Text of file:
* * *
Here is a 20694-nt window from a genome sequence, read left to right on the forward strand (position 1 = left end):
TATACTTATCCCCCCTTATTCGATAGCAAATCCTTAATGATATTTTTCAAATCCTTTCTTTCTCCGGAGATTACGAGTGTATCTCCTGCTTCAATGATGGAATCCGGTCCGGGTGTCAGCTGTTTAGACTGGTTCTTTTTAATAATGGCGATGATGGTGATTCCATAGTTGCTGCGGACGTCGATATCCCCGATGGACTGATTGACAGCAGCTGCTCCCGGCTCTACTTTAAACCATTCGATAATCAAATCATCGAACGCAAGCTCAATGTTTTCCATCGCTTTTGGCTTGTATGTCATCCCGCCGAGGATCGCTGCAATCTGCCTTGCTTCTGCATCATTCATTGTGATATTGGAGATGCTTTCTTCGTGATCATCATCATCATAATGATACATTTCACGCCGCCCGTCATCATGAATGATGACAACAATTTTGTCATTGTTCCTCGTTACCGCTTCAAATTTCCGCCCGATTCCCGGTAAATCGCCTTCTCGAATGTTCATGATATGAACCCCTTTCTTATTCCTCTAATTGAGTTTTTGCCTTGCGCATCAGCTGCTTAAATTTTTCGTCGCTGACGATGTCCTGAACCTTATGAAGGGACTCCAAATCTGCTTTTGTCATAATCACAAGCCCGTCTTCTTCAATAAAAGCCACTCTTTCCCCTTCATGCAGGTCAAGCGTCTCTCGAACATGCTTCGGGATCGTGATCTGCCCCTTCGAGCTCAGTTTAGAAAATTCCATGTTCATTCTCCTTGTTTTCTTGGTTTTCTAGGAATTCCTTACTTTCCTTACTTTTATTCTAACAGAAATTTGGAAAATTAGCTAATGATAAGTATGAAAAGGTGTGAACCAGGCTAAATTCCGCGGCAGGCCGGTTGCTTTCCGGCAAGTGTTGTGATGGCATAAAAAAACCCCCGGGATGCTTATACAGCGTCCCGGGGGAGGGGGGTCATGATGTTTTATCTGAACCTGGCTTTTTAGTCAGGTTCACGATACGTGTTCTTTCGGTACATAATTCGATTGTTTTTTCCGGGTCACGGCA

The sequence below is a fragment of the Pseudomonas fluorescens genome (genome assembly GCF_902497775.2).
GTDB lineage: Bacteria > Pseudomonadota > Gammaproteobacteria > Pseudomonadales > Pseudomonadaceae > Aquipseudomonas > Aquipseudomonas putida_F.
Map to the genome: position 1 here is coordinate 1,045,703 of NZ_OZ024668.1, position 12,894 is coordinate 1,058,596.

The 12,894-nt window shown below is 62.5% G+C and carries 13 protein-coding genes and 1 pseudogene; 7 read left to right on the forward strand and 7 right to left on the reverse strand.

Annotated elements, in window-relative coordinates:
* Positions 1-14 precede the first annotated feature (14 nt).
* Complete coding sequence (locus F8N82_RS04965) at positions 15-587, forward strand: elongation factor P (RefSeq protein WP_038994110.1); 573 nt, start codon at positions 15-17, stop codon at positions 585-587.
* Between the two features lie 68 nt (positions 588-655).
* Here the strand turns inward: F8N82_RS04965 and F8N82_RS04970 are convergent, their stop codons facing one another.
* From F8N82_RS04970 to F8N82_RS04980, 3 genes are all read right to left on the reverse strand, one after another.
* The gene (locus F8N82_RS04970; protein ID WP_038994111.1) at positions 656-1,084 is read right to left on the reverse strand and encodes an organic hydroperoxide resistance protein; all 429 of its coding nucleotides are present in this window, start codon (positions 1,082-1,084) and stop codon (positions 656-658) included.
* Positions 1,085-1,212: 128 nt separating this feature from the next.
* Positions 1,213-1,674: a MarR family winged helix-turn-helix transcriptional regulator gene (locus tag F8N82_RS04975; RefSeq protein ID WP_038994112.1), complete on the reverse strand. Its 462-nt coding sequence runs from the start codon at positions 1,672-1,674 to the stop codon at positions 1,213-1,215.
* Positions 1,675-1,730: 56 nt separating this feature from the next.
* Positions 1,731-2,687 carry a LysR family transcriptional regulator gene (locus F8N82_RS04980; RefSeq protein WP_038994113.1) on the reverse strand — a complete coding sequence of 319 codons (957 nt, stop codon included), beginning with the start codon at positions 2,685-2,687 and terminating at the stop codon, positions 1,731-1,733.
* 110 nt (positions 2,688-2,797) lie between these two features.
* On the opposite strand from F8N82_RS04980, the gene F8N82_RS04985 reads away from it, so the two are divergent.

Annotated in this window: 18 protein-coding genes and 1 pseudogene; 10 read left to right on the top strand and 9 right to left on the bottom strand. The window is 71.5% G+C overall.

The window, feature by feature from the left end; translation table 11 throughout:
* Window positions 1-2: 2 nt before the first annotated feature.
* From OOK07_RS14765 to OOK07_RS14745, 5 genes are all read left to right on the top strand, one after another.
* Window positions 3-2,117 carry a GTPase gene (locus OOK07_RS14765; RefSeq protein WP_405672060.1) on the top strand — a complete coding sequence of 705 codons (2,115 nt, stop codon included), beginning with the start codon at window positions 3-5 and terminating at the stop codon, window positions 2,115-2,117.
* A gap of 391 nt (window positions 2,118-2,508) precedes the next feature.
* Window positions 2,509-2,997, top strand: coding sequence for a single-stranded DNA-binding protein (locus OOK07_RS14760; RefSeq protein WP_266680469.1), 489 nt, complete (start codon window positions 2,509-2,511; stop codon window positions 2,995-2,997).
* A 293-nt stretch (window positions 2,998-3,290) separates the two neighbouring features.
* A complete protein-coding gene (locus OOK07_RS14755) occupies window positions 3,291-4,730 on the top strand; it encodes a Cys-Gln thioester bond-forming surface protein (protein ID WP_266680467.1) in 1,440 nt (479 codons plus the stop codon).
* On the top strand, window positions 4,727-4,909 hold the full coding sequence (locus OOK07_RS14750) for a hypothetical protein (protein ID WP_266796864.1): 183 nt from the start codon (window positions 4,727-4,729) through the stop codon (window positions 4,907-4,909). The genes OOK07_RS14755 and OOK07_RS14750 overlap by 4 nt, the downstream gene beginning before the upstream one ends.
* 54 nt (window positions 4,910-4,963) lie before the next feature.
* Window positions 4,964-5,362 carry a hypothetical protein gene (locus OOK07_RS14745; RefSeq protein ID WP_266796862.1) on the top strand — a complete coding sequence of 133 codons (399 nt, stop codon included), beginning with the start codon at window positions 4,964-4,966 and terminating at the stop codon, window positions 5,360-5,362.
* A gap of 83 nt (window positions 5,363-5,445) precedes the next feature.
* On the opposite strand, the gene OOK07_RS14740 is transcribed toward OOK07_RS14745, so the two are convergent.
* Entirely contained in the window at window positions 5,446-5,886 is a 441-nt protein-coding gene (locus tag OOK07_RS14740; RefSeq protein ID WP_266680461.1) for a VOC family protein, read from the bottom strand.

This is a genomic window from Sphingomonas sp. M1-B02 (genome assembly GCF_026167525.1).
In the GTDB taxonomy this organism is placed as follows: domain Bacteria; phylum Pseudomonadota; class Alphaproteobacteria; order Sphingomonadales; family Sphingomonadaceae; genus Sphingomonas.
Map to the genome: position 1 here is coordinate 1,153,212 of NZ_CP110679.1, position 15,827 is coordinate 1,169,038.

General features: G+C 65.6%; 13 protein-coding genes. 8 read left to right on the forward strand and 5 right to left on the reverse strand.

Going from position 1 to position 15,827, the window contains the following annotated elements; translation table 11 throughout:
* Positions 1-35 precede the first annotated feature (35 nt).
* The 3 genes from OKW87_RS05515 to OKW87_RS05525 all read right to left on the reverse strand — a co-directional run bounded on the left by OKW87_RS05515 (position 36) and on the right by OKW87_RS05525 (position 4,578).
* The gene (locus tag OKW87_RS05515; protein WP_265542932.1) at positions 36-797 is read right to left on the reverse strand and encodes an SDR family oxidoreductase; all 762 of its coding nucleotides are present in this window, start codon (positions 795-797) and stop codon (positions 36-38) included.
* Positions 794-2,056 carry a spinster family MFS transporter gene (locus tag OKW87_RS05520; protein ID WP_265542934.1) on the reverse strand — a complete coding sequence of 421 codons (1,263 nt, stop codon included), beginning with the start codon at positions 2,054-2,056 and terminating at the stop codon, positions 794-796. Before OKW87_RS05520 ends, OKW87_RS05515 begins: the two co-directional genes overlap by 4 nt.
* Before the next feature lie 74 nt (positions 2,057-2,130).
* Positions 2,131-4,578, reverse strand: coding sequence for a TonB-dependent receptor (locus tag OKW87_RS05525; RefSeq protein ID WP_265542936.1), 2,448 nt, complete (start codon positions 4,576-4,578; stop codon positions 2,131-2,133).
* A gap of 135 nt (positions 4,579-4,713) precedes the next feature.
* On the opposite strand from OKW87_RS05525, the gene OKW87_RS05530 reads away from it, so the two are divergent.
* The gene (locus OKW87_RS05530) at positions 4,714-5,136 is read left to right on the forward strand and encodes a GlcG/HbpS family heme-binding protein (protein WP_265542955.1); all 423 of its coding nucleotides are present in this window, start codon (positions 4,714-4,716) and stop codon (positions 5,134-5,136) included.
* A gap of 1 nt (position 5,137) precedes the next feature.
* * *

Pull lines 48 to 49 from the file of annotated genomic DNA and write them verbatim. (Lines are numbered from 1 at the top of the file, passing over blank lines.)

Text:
* The gene (locus OKW87_RS05530) at positions 4,714-5,136 is read left to right on the forward strand and encodes a GlcG/HbpS family heme-binding protein (protein WP_265542955.1); all 423 of its coding nucleotides are present in this window, start codon (positions 4,714-4,716) and stop codon (positions 5,134-5,136) included.
* A gap of 1 nt (position 5,137) precedes the next feature.